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**mr fantastic** (i) The point (1, 0) does not lie on the given curve. Do you mean that you need to find the equation of the tangent to $\displaystyle y^2 + 4x$ that passes through the point (1, 0)? In that case:

Let the point on the curve be $\displaystyle \left(- \frac{a^2}{4}, a \right)$. Then $\displaystyle m = - \frac{2}{a}$. But since the tangent passes through $\displaystyle \left(- \frac{a^2}{4}, a \right)$ and (1, 0) then $\displaystyle m = \frac{a}{-\frac{a^2}{4} - 1} = - \frac{4a}{a^2 + 4}$.

Therefore $\displaystyle - \frac{2}{a} = - \frac{4a}{a^2 + 4} \Rightarrow a = \pm 2$.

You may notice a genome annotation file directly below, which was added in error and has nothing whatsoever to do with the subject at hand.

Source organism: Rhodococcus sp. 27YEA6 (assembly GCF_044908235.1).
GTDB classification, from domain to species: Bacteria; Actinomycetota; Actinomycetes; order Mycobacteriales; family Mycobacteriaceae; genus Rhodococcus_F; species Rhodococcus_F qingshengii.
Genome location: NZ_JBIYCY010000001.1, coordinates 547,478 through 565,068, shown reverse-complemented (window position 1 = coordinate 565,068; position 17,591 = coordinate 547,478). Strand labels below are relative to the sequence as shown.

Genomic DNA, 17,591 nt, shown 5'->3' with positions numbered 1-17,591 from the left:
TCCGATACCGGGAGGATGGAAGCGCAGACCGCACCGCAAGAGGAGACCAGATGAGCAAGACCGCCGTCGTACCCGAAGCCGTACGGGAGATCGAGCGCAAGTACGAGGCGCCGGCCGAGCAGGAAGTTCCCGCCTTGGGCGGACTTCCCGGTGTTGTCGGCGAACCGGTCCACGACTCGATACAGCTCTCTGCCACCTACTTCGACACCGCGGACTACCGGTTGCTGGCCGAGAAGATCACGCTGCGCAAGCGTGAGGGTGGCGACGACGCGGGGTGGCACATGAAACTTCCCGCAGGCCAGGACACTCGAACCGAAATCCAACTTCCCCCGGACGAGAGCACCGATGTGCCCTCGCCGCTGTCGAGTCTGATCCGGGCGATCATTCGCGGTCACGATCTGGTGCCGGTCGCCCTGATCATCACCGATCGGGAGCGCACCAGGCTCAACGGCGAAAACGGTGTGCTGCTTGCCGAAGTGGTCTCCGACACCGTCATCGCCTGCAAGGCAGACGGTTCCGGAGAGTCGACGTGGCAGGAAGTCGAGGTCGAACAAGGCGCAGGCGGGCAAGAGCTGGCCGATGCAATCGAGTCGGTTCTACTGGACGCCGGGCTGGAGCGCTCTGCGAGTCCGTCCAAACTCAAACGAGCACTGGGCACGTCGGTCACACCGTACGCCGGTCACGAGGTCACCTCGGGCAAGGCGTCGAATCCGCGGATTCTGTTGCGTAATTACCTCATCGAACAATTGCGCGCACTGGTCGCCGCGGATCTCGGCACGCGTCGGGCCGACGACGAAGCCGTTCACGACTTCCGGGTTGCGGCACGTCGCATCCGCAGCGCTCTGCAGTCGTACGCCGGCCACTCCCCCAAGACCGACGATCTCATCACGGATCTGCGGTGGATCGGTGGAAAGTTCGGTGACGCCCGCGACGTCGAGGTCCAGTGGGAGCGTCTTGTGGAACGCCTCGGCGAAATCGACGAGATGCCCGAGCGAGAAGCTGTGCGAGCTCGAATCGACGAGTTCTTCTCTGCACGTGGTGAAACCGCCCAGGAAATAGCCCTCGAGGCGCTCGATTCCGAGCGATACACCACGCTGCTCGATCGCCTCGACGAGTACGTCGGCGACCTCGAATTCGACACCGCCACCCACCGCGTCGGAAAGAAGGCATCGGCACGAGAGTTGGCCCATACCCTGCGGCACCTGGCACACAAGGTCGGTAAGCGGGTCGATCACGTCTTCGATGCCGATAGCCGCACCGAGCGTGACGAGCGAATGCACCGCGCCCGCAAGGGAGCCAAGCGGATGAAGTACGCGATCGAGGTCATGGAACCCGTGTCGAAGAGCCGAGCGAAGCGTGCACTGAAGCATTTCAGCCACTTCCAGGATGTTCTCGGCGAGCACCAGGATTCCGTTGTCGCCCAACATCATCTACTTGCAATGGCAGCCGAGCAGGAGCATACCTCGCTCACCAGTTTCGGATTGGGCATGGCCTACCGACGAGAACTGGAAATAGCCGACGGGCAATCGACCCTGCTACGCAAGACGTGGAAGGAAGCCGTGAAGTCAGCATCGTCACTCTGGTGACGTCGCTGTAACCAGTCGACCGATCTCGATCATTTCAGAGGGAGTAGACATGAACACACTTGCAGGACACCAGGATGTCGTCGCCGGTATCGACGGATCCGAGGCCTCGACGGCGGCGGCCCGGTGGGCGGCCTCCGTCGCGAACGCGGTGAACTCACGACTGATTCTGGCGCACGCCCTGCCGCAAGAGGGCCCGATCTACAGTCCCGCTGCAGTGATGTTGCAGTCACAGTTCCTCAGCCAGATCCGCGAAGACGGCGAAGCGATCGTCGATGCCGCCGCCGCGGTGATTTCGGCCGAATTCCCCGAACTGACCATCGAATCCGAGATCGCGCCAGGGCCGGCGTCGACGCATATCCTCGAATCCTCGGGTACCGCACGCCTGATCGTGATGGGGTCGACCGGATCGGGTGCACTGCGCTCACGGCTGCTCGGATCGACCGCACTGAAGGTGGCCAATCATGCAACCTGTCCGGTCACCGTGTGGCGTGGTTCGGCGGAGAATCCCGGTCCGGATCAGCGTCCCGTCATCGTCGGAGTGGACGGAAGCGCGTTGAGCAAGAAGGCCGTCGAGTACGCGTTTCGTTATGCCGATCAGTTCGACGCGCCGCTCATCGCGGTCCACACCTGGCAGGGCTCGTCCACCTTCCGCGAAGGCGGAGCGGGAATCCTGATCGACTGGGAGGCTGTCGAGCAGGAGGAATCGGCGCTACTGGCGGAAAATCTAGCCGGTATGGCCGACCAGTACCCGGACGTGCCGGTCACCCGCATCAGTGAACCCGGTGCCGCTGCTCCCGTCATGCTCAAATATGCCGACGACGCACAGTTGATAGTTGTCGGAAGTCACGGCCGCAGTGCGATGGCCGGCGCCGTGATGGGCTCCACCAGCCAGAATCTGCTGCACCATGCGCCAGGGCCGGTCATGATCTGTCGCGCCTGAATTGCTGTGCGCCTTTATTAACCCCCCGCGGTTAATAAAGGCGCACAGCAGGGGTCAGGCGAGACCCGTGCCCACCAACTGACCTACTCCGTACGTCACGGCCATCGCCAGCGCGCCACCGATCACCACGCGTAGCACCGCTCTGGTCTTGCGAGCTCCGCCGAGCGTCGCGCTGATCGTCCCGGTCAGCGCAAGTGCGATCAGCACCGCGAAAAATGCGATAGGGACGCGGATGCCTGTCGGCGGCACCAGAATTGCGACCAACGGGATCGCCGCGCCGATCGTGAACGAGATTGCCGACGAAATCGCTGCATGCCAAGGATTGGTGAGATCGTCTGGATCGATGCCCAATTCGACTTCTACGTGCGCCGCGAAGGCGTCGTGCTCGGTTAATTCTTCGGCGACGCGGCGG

**Case 1: a = 2**

The point on the curve is (-1, 2) and m = -1. Therefore the equation of the tangent is $\displaystyle y - 2 = -1(x + 1) \Rightarrow y = -x + 1$.

**Case 2: a = -2**

The point on the curve is (-1, -2) and m = 1. Therefore the equation of the tangent is $\displaystyle y + 2 = 1(x + 1) \Rightarrow y = x - 1$.